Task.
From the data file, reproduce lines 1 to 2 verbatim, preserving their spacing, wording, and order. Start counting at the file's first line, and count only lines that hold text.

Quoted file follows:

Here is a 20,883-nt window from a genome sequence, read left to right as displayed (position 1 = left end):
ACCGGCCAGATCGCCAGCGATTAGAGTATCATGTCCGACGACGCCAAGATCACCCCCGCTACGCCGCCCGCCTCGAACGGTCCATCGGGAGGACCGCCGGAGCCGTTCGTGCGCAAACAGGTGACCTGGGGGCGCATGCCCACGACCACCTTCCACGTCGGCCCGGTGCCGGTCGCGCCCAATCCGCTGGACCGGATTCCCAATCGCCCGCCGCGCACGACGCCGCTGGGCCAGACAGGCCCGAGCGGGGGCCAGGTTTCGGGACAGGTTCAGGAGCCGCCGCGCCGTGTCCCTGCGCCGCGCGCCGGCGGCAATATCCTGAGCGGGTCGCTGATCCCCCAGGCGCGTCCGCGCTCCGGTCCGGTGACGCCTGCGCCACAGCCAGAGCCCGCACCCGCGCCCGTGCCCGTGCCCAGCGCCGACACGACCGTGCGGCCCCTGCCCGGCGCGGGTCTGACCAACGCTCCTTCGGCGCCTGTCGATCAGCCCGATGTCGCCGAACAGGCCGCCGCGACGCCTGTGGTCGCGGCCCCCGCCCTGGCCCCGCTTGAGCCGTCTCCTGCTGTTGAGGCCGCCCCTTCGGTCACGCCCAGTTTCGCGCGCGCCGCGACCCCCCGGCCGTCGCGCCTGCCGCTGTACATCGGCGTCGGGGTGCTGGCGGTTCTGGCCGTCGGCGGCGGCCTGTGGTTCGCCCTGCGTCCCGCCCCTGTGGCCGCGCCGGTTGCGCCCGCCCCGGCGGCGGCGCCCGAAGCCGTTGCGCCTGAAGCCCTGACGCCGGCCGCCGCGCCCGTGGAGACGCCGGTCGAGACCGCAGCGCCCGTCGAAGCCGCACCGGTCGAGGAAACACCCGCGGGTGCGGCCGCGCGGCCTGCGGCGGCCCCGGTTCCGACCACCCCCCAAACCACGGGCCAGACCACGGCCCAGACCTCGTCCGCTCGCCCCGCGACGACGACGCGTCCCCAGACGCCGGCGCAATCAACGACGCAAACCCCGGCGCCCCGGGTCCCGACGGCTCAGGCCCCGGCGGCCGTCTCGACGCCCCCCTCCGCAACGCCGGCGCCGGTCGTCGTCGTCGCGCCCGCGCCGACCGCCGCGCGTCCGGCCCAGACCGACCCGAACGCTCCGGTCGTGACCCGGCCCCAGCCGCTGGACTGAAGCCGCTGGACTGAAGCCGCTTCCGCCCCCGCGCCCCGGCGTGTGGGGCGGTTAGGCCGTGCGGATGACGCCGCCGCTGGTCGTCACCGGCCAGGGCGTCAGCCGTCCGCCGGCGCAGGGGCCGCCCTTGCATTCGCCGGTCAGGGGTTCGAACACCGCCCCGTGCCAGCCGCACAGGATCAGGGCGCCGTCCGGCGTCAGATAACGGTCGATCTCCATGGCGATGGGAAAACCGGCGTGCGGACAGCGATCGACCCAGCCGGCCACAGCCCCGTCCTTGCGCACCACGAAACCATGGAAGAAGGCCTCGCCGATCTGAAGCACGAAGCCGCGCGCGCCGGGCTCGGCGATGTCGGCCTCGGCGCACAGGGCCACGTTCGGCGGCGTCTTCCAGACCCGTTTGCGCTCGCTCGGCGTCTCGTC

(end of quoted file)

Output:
Here is a 20,883-nt window from a genome sequence, read left to right as displayed (position 1 = left end):
ACCGGCCAGATCGCCAGCGATTAGAGTATCATGTCCGACGACGCCAAGATCACCCCCGCTACGCCGCCCGCCTCGAACGGTCCATCGGGAGGACCGCCGGAGCCGTTCGTGCGCAAACAGGTGACCTGGGGGCGCATGCCCACGACCACCTTCCACGTCGGCCCGGTGCCGGTCGCGCCCAATCCGCTGGACCGGATTCCCAATCGCCCGCCGCGCACGACGCCGCTGGGCCAGACAGGCCCGAGCGGGGGCCAGGTTTCGGGACAGGTTCAGGAGCCGCCGCGCCGTGTCCCTGCGCCGCGCGCCGGCGGCAATATCCTGAGCGGGTCGCTGATCCCCCAGGCGCGTCCGCGCTCCGGTCCGGTGACGCCTGCGCCACAGCCAGAGCCCGCACCCGCGCCCGTGCCCGTGCCCAGCGCCGACACGACCGTGCGGCCCCTGCCCGGCGCGGGTCTGACCAACGCTCCTTCGGCGCCTGTCGATCAGCCCGATGTCGCCGAACAGGCCGCCGCGACGCCTGTGGTCGCGGCCCCCGCCCTGGCCCCGCTTGAGCCGTCTCCTGCTGTTGAGGCCGCCCCTTCGGTCACGCCCAGTTTCGCGCGCGCCGCGACCCCCCGGCCGTCGCGCCTGCCGCTGTACATCGGCGTCGGGGTGCTGGCGGTTCTGGCCGTCGGCGGCGGCCTGTGGTTCGCCCTGCGTCCCGCCCCTGTGGCCGCGCCGGTTGCGCCCGCCCCGGCGGCGGCGCCCGAAGCCGTTGCGCCTGAAGCCCTGACGCCGGCCGCCGCGCCCGTGGAGACGCCGGTCGAGACCGCAGCGCCCGTCGAAGCCGCACCGGTCGAGGAAACACCCGCGGGTGCGGCCGCGCGGCCTGCGGCGGCCCCGGTTCCGACCACCCCCCAAACCACGGGCCAGACCACGGCCCAGACCTCGTCCGCTCGCCCCGCGACGACGACGCGTCCCCAGACGCCGGCGCAATCAACGACGCAAACCCCGGCGCCCCGGGTCCCGACGGCTCAGGCCCCGGCGGCCGTCTCGACGCCCCCCTCCGCAACGCCGGCGCCGGTCGTCGTCGTCGCGCCCGCGCCGACCGCCGCGCGTCCGGCCCAGACCGACCCGAACGCTCCGGTCGTGACCCGGCCCCAGCCGCTGGACTGAAGCCGCTGGACTGAAGCCGCTTCCGCCCCCGCGCCCCGGCGTGTGGGGCGGTTAGGCCGTGCGGATGACGCCGCCGCTGGTCGTCACCGGCCAGGGCGTCAGCCGTCCGCCGGCGCAGGGGCCGCCCTTGCATTCGCCGGTCAGGGGTTCGAACACCGCCCCGTGCCAGCCGCACAGGATCAGGGCGCCGTCCGGCGTCAGATAACGGTCGATCTCCATGGCGATGGGAAAACCGGCGTGCGGACAGCGATCGACCCAGCCGGCCACAGCCCCGTCCTTGCGCACCACGAAACCATGGAAGAAGGCCTCGCCGATCTGAAGCACGAAGCCGCGCGCGCCGGGCTCGGCGATGTCGGCCTCGGCGCACAGGGCCACGTTCGGCGGCGTCTTCCAGACCCGTTTGCGCTCGCTCGGCGTCTCGTC